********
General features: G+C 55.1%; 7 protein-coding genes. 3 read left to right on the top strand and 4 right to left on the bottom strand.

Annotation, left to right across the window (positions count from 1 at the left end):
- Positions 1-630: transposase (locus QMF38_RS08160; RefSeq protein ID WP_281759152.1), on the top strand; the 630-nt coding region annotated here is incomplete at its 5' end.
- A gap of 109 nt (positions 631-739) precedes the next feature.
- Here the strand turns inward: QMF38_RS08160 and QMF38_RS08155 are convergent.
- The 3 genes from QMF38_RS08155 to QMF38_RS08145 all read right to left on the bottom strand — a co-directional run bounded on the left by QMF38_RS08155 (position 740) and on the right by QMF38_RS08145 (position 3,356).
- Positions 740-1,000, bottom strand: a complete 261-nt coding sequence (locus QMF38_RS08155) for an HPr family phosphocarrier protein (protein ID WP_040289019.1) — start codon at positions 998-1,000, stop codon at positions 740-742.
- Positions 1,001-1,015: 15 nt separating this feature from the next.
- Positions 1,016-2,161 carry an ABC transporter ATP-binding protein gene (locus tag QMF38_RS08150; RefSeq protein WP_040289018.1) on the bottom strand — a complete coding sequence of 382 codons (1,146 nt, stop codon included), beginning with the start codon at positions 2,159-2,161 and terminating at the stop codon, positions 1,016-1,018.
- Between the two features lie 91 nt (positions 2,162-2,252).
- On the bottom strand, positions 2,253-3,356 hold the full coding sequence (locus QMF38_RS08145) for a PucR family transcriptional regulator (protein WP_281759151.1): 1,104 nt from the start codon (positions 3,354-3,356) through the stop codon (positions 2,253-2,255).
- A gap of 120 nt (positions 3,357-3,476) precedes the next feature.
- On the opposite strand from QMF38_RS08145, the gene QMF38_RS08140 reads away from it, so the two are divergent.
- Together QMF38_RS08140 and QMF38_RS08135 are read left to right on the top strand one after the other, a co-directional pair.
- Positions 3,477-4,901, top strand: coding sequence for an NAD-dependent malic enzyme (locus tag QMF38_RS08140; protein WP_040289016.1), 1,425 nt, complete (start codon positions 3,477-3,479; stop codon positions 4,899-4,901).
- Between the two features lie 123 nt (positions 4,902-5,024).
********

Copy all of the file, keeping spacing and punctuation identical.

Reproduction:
General features: G+C 55.1%; 7 protein-coding genes. 3 read left to right on the top strand and 4 right to left on the bottom strand.

Annotation, left to right across the window (positions count from 1 at the left end):
- Positions 1-630: transposase (locus QMF38_RS08160; RefSeq protein ID WP_281759152.1), on the top strand; the 630-nt coding region annotated here is incomplete at its 5' end.
- A gap of 109 nt (positions 631-739) precedes the next feature.
- Here the strand turns inward: QMF38_RS08160 and QMF38_RS08155 are convergent.
- The 3 genes from QMF38_RS08155 to QMF38_RS08145 all read right to left on the bottom strand — a co-directional run bounded on the left by QMF38_RS08155 (position 740) and on the right by QMF38_RS08145 (position 3,356).
- Positions 740-1,000, bottom strand: a complete 261-nt coding sequence (locus QMF38_RS08155) for an HPr family phosphocarrier protein (protein ID WP_040289019.1) — start codon at positions 998-1,000, stop codon at positions 740-742.
- Positions 1,001-1,015: 15 nt separating this feature from the next.
- Positions 1,016-2,161 carry an ABC transporter ATP-binding protein gene (locus tag QMF38_RS08150; RefSeq protein WP_040289018.1) on the bottom strand — a complete coding sequence of 382 codons (1,146 nt, stop codon included), beginning with the start codon at positions 2,159-2,161 and terminating at the stop codon, positions 1,016-1,018.
- Between the two features lie 91 nt (positions 2,162-2,252).
- On the bottom strand, positions 2,253-3,356 hold the full coding sequence (locus QMF38_RS08145) for a PucR family transcriptional regulator (protein WP_281759151.1): 1,104 nt from the start codon (positions 3,354-3,356) through the stop codon (positions 2,253-2,255).
- A gap of 120 nt (positions 3,357-3,476) precedes the next feature.
- On the opposite strand from QMF38_RS08145, the gene QMF38_RS08140 reads away from it, so the two are divergent.
- Together QMF38_RS08140 and QMF38_RS08135 are read left to right on the top strand one after the other, a co-directional pair.
- Positions 3,477-4,901, top strand: coding sequence for an NAD-dependent malic enzyme (locus tag QMF38_RS08140; protein WP_040289016.1), 1,425 nt, complete (start codon positions 3,477-3,479; stop codon positions 4,899-4,901).
- Between the two features lie 123 nt (positions 4,902-5,024).